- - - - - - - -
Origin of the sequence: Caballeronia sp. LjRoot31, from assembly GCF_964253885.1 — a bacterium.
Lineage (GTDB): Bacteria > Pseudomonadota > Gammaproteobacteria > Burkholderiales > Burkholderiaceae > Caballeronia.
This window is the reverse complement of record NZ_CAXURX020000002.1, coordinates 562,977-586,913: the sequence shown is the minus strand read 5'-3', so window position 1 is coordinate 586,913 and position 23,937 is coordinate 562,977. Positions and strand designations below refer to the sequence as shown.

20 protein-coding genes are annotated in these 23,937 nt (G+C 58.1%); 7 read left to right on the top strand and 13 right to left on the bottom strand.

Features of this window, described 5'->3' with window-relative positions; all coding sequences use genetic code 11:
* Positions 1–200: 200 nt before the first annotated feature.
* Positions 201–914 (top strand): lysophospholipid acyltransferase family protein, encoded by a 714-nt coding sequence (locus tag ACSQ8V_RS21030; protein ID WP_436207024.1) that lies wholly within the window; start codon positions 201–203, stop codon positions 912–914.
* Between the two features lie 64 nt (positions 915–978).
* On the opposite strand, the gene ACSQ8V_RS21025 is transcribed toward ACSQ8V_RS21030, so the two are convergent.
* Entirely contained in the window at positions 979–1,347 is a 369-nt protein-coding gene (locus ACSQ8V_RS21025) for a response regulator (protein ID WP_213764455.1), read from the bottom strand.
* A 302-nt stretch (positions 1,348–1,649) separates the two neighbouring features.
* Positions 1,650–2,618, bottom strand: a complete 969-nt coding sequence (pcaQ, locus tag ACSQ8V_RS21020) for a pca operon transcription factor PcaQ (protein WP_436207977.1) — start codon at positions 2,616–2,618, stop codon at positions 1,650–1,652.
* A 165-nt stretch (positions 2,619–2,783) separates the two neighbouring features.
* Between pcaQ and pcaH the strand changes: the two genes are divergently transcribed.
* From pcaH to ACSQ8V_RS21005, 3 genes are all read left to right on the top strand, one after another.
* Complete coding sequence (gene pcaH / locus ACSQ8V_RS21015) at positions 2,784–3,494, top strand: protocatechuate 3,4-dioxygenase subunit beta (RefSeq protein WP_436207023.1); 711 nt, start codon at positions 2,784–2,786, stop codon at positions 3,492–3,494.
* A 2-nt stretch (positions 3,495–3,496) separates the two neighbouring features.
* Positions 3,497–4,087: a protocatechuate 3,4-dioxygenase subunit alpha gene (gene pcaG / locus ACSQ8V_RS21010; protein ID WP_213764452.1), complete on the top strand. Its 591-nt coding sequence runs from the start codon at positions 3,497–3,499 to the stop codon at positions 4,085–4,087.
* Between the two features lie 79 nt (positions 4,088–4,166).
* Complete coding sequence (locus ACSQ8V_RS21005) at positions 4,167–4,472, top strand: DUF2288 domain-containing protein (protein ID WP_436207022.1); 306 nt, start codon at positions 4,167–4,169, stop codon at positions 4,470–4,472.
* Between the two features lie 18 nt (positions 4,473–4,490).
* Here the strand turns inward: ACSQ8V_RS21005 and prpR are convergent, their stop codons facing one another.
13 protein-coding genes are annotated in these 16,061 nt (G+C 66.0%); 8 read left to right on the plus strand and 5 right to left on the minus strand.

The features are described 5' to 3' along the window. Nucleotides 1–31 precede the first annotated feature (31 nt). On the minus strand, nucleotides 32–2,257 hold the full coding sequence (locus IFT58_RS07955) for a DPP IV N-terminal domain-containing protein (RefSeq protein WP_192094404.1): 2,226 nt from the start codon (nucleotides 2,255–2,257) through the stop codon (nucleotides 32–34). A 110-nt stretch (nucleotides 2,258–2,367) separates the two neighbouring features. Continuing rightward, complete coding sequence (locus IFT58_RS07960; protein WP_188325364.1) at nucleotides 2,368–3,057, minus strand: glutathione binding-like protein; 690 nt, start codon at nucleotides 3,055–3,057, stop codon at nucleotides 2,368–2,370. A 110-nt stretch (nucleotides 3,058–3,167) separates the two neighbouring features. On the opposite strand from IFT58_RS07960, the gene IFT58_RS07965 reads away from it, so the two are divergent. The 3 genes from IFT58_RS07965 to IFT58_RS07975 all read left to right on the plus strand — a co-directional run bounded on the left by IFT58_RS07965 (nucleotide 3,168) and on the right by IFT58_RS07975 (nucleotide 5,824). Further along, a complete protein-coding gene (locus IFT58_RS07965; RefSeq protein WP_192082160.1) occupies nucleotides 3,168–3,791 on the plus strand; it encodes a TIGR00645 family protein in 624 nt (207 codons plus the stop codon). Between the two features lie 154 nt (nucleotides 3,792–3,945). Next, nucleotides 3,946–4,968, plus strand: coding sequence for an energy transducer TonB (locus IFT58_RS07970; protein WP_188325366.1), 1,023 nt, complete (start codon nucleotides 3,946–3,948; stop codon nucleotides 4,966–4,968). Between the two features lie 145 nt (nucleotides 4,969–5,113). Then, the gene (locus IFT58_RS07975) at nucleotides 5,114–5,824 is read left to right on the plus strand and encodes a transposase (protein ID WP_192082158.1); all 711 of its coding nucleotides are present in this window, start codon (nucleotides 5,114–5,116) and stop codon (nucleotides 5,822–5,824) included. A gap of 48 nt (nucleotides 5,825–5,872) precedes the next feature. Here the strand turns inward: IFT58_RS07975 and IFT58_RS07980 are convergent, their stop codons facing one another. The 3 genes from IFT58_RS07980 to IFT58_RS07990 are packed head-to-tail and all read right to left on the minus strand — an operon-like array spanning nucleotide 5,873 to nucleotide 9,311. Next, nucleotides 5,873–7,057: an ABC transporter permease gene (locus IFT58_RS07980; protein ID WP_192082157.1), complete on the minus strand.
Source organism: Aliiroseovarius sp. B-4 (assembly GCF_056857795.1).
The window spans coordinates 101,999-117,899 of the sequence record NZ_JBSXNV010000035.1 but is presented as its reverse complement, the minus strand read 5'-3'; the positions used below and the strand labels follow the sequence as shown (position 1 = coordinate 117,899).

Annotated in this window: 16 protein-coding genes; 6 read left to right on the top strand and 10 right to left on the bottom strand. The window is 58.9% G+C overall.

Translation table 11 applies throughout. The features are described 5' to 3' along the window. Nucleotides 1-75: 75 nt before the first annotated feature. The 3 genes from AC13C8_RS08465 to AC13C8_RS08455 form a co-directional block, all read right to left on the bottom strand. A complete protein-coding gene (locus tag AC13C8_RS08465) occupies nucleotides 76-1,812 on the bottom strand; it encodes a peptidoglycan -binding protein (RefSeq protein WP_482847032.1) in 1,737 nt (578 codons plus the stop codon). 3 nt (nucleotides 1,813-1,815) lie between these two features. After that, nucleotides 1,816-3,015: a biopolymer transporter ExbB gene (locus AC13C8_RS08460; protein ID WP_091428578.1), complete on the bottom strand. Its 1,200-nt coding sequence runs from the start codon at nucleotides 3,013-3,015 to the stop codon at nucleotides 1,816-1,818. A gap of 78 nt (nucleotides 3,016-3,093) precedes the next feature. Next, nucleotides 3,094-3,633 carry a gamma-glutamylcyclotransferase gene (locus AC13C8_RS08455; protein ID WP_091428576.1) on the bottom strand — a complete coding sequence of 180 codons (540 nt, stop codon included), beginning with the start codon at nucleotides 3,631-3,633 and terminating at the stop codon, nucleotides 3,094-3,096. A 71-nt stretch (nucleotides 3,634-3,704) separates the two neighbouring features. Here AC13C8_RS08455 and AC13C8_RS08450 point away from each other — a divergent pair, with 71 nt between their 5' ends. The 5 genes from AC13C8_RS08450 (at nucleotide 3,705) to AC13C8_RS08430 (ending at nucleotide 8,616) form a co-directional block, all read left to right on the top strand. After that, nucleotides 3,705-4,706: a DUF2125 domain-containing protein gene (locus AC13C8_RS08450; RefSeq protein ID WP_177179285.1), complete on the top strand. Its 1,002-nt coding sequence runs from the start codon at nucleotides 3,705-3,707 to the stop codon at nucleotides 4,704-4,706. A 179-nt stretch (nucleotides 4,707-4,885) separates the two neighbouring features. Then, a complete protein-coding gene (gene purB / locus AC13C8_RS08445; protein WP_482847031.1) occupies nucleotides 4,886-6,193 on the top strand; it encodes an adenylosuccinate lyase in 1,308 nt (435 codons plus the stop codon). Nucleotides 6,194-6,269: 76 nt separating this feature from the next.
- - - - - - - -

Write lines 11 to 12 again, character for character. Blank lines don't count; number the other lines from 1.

* A 302-nt stretch (positions 1,348–1,649) separates the two neighbouring features.
* Positions 1,650–2,618, bottom strand: a complete 969-nt coding sequence (pcaQ, locus tag ACSQ8V_RS21020) for a pca operon transcription factor PcaQ (protein WP_436207977.1) — start codon at positions 2,616–2,618, stop codon at positions 1,650–1,652.